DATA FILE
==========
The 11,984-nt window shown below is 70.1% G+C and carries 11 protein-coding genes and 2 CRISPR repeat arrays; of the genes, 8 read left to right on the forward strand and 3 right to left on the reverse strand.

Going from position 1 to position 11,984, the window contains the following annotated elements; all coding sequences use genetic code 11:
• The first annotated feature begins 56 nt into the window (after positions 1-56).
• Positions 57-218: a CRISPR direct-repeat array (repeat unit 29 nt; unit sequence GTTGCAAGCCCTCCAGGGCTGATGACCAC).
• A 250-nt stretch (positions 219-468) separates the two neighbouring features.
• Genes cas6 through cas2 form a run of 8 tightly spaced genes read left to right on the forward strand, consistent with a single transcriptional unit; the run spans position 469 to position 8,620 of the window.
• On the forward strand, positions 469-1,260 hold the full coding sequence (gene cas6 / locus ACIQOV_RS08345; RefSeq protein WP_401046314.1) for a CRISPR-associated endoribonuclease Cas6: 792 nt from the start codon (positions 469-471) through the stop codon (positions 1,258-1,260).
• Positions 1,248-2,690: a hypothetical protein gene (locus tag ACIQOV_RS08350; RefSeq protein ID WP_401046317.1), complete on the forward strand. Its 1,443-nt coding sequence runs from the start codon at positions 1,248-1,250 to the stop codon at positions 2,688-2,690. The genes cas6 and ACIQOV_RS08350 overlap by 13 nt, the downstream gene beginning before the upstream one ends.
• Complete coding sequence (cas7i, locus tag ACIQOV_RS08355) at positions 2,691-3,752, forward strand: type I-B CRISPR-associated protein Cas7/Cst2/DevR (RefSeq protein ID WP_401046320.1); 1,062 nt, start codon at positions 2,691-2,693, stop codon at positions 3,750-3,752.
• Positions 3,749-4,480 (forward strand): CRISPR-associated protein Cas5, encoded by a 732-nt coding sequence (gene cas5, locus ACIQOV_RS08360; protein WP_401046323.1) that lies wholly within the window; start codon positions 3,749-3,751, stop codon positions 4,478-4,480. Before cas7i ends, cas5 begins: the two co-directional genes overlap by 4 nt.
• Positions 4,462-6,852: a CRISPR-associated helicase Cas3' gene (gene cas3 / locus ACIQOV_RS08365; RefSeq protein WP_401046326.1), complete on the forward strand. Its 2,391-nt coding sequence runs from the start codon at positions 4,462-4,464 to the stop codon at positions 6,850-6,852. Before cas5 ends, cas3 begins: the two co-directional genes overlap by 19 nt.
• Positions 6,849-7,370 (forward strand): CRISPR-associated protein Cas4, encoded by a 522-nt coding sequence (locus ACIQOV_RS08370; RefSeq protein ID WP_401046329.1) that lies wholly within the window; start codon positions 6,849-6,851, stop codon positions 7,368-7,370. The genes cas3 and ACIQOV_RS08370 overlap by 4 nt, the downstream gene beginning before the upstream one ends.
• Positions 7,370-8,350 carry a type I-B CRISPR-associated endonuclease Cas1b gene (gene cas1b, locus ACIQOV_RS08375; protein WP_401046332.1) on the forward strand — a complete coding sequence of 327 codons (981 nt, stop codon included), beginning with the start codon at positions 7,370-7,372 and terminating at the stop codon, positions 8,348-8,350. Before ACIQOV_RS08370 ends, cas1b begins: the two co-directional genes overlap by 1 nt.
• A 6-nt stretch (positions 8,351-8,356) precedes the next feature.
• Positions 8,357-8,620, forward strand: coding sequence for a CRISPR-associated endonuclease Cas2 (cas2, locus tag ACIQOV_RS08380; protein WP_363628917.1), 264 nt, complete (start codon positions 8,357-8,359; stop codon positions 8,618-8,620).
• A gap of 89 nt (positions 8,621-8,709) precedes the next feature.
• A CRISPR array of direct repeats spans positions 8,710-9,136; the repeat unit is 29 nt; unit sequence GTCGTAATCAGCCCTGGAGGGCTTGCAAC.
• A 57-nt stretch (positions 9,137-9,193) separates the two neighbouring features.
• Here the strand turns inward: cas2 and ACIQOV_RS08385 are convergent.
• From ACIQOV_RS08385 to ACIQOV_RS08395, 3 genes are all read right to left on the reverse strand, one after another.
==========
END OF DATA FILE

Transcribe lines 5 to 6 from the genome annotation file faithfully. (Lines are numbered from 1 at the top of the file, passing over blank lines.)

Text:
• A 250-nt stretch (positions 219-468) separates the two neighbouring features.
• Genes cas6 through cas2 form a run of 8 tightly spaced genes read left to right on the forward strand, consistent with a single transcriptional unit; the run spans position 469 to position 8,620 of the window.